[review by Bengt Wallman]
When seeing MURDER TO THE TUNE OF 7 BLACK NOTES it's impossible to understand why it is relatively unknown. For this is in my opinion Lucio Fulci's finest movie. So get those DVD machines pressing already, Anchor Bay!
Fulci himself was heartbroken that the film flopped, and on viewing it the fact that it was a commercial fiasco is something of a mystery. Perhaps someone failed terribly in the PR or distributions department. But you could also argue that the film was out of date in late seventies Italy, seeing as this film is much more in debt to Italy's gothic cinema tradition than any of its gore filled genre equals of the time. Most likely shock cinema in general and zombies & cannibals in particular stole the thunder of this splendid murder mystery full of chilling psychological horror. Whatever the case, after this film, Fulci ended up producing music hall revues for TV for almost two years, until producer Fabrizio de Angelis finally saved him. After seeing MURDER TO THE TUNE OF 7 BLACK NOTES de Angelis was convinced no one would be better to direct a little script of his called ZOMBIE 2, the rest as they say, is history.
Reminiscent of Edgar Allan Poe's the Black Cat, MURDER TO THE TUNE OF 7 BLACK NOTES has the timeless style and class of Mario Bava and a plot twist in my book only equaled by Henri-Georges Clouzot's LES DIABOLIQUES.
Ever since her mother's suicide when she was a child, interior designer Virginia (Jennifer O'Neil) has had psychic abilities. Newly married she is heading out to her husband's old country estate to begin a surprise restoration. But on the way to the house she has a vision of a woman being killed and walled up by a limping assassin. When she arrives to the house she discovers the skeleton of a woman behind the living room wall. But something is wrong, the girl died young and the woman in Virginia's vision is in her fifties. Virginia's husband is arrested and she embarks on an investigation together with her therapist to clear her spouse's name, which they eventually do. I won't go into more detail about the plot on the risk that I might spoil the film's surprising twists for you. Suffice to say Virginia's torment has only begun.
Lucio Fulci paints a bleak picture of the dark side of psychic abilities and portrays Virginia's descent into fear and utter hopelessness to the maximum extent and keeps us on the edge of our seats for the duration. And even though this is a quite talky thriller with a low body count and virtually no gore at all it stands out as one of the most intriguing Italian thrillers I've seen. There is a unique dreamlike atmosphere to the film, which makes it stand comparison with even Argento's best gialli although it is clearly made with a much smaller budget. Perhaps that is the only thing the film really lacks; sufficient funds to make the visuals as exciting as the story. But in all honesty that becomes secondary to the suspense of the fine crafted plot. For the skill of the film is enormous and MURDER TO THE TUNE OF 7 BLACK NOTES truly deserves to be hailed as the classic chiller it is.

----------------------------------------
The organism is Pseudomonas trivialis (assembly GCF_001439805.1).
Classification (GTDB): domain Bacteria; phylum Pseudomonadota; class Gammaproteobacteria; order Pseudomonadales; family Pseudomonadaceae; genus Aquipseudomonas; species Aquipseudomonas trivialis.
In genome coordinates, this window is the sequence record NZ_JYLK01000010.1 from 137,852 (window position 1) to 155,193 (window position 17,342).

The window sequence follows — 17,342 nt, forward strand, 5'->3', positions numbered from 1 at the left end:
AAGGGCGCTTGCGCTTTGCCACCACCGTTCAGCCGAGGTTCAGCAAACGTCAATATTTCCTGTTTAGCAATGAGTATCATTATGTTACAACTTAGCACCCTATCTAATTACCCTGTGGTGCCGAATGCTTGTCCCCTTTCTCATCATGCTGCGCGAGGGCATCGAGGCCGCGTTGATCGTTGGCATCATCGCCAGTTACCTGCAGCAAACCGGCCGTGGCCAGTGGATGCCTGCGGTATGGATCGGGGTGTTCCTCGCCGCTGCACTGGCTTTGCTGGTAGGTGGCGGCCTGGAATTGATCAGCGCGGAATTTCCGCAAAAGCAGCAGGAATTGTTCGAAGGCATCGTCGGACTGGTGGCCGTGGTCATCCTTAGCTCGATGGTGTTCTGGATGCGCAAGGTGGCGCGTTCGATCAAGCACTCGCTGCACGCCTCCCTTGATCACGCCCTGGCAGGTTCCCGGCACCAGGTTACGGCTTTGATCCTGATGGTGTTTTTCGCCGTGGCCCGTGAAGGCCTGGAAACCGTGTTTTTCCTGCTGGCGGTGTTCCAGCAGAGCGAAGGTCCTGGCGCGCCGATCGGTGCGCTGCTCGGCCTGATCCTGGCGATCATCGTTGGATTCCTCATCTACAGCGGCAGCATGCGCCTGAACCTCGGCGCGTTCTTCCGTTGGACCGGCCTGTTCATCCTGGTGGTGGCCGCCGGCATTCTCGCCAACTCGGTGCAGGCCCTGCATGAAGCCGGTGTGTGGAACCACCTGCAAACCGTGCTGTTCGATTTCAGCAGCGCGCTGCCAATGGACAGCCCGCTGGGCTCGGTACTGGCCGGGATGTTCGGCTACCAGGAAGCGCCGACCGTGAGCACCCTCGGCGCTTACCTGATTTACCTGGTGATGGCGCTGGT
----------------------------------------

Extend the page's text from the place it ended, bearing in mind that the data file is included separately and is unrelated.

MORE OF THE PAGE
Who would have thought it? - A Fulci film with more brain than brains.
(Avoid the American butchered cut of the film - The Psychic.)
Justin: I can certainly share Bengt's enthusiasm for Fulci's giallo (although, perhaps, not quite as ecstatically!). Once again the old goat has proved that he was much, much more than a one trick pony. Fulci is well known, and understandably so, for his near surreal living dead quartet from the early 1980's; the gothic opulence and non-lateral storytelling have often been mistaken for sloppy film making on his part. One thing I remember from art school is being taught that you must be able to 'construct' before you can 'deconstruct' and, here, Fulci once again admirably shows that he can spin a compelling narrative driven tale with the best of them - although, never loosing that signature edge. Already a master at the daring (albeit 'straight') giallo Fulci's latter films were a progression of his art rather than the corruption of it.
MURDER TO THE TUNE OF 7 NOTES is a fascinating Russian doll of a thriller, which, as the layers peel away becomes all the more beguiling. It has, as Bengt points out, a wicked central twist which spins the whole film on its head and knocks the viewer sideways.
I would imagine, however, (just to temper the unbridled enthusiasm) that a fair few people would find the film a little slow; it has a dreamlike ambiance, which turns nightmarish in the last scenes, and may not suit all tastes (certainly not those who merely want a rerun of his later excesses). There would be the argument also that it could benefit too from a few more old fashioned giallo thrills, too, but ultimately this is a class thriller from a class director, and well worth seeking out.
BODYCOUNT 4 female:4 / male:0
1) Female falls to her death
2) Female found dead
3) Female found dead
4) Female struck over head